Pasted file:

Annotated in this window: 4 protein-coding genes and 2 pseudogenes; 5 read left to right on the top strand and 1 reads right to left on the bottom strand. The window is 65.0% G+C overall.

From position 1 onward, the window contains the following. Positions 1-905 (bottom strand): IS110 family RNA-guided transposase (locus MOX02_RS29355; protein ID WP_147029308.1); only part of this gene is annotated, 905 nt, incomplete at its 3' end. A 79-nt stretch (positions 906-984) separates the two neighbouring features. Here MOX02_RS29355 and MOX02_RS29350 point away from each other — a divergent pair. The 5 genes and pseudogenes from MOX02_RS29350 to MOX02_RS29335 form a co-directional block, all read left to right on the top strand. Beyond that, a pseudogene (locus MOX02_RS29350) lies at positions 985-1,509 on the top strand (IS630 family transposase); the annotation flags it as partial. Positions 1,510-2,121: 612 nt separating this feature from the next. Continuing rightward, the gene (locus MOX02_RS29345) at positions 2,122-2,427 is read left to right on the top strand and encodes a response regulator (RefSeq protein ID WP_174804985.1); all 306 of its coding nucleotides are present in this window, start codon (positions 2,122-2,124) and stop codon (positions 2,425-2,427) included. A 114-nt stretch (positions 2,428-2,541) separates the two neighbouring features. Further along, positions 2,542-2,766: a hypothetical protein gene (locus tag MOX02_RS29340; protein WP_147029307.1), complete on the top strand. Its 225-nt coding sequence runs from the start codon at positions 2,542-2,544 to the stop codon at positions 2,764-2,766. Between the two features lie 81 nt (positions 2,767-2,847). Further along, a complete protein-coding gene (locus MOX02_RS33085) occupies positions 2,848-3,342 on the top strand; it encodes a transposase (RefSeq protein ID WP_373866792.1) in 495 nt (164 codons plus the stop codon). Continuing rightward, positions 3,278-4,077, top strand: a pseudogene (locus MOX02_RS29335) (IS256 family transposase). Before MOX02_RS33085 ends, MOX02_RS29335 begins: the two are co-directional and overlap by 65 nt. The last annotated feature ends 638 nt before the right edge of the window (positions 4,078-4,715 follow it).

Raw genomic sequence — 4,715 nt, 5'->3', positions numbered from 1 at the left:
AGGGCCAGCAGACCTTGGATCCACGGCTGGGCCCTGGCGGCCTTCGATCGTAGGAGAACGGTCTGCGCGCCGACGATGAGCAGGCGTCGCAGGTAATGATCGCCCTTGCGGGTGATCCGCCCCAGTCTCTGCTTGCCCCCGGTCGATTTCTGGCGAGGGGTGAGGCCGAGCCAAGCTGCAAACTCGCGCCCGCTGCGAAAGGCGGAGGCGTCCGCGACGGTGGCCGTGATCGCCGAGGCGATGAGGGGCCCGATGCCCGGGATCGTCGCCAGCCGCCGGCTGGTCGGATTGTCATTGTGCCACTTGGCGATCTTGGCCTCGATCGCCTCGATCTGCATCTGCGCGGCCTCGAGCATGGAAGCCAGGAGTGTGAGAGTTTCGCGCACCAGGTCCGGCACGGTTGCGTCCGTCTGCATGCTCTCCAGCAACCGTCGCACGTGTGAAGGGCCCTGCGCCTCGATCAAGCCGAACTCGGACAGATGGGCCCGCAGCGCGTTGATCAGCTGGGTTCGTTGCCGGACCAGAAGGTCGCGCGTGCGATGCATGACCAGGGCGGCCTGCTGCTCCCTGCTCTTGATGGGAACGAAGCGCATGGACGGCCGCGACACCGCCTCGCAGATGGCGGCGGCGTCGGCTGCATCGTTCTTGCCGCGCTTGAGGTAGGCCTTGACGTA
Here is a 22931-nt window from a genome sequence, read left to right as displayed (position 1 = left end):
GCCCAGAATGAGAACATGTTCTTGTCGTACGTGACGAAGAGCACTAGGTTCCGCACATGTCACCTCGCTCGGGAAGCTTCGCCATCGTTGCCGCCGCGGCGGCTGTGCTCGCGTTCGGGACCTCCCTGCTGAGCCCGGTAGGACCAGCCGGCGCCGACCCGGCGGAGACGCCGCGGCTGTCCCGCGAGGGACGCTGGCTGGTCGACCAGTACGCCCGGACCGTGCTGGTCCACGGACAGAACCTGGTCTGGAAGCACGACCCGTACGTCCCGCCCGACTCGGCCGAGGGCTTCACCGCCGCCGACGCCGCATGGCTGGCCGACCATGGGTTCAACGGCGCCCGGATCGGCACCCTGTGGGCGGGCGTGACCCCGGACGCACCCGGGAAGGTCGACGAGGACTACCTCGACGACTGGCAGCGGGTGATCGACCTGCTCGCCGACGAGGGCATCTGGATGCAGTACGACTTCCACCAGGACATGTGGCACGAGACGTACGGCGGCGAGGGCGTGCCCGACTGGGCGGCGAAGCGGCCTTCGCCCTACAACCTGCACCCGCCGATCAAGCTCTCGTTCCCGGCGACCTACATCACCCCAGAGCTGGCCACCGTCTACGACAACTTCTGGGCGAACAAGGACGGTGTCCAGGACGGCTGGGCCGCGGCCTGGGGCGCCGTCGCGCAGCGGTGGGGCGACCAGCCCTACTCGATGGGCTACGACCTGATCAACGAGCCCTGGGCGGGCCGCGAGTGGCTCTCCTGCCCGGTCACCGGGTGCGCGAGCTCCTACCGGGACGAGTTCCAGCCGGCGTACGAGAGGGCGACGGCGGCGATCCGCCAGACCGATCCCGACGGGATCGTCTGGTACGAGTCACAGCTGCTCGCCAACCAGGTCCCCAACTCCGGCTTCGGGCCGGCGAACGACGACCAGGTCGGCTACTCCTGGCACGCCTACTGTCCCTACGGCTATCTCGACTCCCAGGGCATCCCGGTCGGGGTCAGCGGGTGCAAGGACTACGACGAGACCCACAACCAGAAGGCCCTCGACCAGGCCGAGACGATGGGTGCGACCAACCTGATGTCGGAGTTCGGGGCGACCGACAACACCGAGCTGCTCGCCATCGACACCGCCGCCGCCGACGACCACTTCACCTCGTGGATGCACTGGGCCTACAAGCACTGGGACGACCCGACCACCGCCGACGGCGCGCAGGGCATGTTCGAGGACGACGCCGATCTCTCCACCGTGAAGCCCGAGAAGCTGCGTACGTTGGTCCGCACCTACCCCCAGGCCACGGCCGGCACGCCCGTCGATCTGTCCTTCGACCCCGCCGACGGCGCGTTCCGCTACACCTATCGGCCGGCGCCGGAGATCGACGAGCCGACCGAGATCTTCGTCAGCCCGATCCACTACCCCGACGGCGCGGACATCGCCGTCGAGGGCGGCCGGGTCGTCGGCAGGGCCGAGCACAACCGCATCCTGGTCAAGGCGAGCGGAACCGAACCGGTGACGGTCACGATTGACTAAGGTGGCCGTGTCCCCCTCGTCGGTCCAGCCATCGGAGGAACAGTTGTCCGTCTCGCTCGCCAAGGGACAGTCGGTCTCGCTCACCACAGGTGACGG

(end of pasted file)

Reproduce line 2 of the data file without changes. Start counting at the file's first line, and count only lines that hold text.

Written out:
From position 1 onward, the window contains the following. Positions 1-905 (bottom strand): IS110 family RNA-guided transposase (locus MOX02_RS29355; protein ID WP_147029308.1); only part of this gene is annotated, 905 nt, incomplete at its 3' end. A 79-nt stretch (positions 906-984) separates the two neighbouring features. Here MOX02_RS29355 and MOX02_RS29350 point away from each other — a divergent pair. The 5 genes and pseudogenes from MOX02_RS29350 to MOX02_RS29335 form a co-directional block, all read left to right on the top strand. Beyond that, a pseudogene (locus MOX02_RS29350) lies at positions 985-1,509 on the top strand (IS630 family transposase); the annotation flags it as partial. Positions 1,510-2,121: 612 nt separating this feature from the next. Continuing rightward, the gene (locus MOX02_RS29345) at positions 2,122-2,427 is read left to right on the top strand and encodes a response regulator (RefSeq protein ID WP_174804985.1); all 306 of its coding nucleotides are present in this window, start codon (positions 2,122-2,124) and stop codon (positions 2,425-2,427) included. A 114-nt stretch (positions 2,428-2,541) separates the two neighbouring features. Further along, positions 2,542-2,766: a hypothetical protein gene (locus tag MOX02_RS29340; protein WP_147029307.1), complete on the top strand. Its 225-nt coding sequence runs from the start codon at positions 2,542-2,544 to the stop codon at positions 2,764-2,766. Between the two features lie 81 nt (positions 2,767-2,847). Further along, a complete protein-coding gene (locus MOX02_RS33085) occupies positions 2,848-3,342 on the top strand; it encodes a transposase (RefSeq protein ID WP_373866792.1) in 495 nt (164 codons plus the stop codon). Continuing rightward, positions 3,278-4,077, top strand: a pseudogene (locus MOX02_RS29335) (IS256 family transposase). Before MOX02_RS33085 ends, MOX02_RS29335 begins: the two are co-directional and overlap by 65 nt. The last annotated feature ends 638 nt before the right edge of the window (positions 4,078-4,715 follow it).